Pro Tip: Keep Your Fly In the Water
There’s an old saying among fishermen: You can’t catch fish if your line isn’t in the water. I believe that this is one of the reasons that wives often outfished their more-experienced husbands on float trips when I guided on the Yellowstone and in Alaska. Whereas the husband recognized every great trout lie the boat floated past and felt the need to cast to all of them, the wife was generally more content to keep a given drift going as long as possible. Every time the husband picked up his line and started false-casting, he was taking himself out of the game. (Of course, this is a gross generalization not meant to disregard the thousands of accomplished female fly fishers out there.)
Novice fly fishermen should take this to heart…and take it to the extreme. Unless you are casting or changing flies, keep your fly in the water. If you need to adjust your sunglasses, take off your jacket, or blow your nose, don’t stop fishing. Simply let your fly drift, swing, and hang in the current. Anytime the fly is in the water, a fish might eat it.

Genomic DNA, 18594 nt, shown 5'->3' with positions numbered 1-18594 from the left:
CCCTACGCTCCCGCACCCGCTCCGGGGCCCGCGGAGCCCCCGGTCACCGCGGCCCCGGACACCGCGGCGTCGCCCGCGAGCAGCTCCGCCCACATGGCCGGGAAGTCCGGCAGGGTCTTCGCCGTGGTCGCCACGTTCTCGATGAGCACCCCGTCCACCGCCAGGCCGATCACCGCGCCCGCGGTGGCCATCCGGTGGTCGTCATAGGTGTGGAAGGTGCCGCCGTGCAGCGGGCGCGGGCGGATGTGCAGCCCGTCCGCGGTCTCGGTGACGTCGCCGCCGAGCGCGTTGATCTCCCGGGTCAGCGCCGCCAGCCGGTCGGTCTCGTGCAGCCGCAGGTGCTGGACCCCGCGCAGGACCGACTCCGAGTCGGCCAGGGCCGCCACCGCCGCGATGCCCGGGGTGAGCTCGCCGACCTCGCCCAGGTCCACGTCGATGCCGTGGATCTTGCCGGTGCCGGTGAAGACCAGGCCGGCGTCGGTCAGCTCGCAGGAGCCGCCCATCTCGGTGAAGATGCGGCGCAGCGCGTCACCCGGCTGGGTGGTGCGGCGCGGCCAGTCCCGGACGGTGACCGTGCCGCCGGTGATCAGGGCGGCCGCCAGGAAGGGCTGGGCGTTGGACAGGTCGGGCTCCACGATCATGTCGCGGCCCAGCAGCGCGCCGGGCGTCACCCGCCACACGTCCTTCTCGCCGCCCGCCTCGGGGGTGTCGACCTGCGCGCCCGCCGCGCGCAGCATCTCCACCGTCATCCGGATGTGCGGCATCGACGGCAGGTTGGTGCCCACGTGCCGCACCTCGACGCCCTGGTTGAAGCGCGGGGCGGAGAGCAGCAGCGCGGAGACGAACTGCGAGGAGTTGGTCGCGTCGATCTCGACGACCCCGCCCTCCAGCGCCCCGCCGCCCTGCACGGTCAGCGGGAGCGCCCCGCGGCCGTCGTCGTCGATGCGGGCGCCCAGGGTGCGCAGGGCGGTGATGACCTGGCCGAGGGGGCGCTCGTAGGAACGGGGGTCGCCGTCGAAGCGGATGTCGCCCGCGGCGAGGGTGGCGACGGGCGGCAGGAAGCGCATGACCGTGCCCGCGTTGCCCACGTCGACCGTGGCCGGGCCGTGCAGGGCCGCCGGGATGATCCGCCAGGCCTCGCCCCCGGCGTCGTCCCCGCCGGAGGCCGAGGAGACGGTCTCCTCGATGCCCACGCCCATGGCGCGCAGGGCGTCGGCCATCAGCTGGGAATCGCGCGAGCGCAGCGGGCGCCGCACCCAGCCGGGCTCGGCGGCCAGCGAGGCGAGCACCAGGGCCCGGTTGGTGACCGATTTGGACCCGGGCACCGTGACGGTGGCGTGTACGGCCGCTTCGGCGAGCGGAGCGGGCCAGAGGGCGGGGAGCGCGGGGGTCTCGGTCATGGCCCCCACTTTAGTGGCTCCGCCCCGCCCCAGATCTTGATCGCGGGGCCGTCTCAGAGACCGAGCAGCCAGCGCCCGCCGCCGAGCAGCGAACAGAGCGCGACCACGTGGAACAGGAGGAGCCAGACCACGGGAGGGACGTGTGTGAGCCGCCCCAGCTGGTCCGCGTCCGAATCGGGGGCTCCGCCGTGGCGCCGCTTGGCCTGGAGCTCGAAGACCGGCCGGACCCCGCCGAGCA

This is true even when you’re moving to another spot (as long as difficult wading isn’t required). Cast your fly, and then work your way up- or downstream. If you’re walking upstream, your fly will be dragging behind you, and every angler has a story about catching fish by “trolling” this way. If you’re walking downstream, stay several yards behind the fly, and let it drift naturally for as long as you can. When it starts to drag, cast again and repeat the process until you get to the next spot.
The first fly I ever tied was a traditional Maine pattern called the Devil Bug, which was taught to me by Jim Thibodeau, a fellow guide at Hubbard’s Yellowstone Lodge in Montana. Immensely proud of my new creation, I immediately took it down to the Yellowstone River for a test drive. After about 15 minutes of fruitless casting, however, I decided that the pattern was crap and I should change flies. As I perused my fly box, I allowed my line to hang in the current directly downstream. Before I could decide on a replacement pattern, a 17-inch brown whacked the dangling Devil Bug and hooked itself. Not a bad fish for my first self-tied fly, and I never would have caught it if my fly had been in my hand.
Written By: Phil Monahan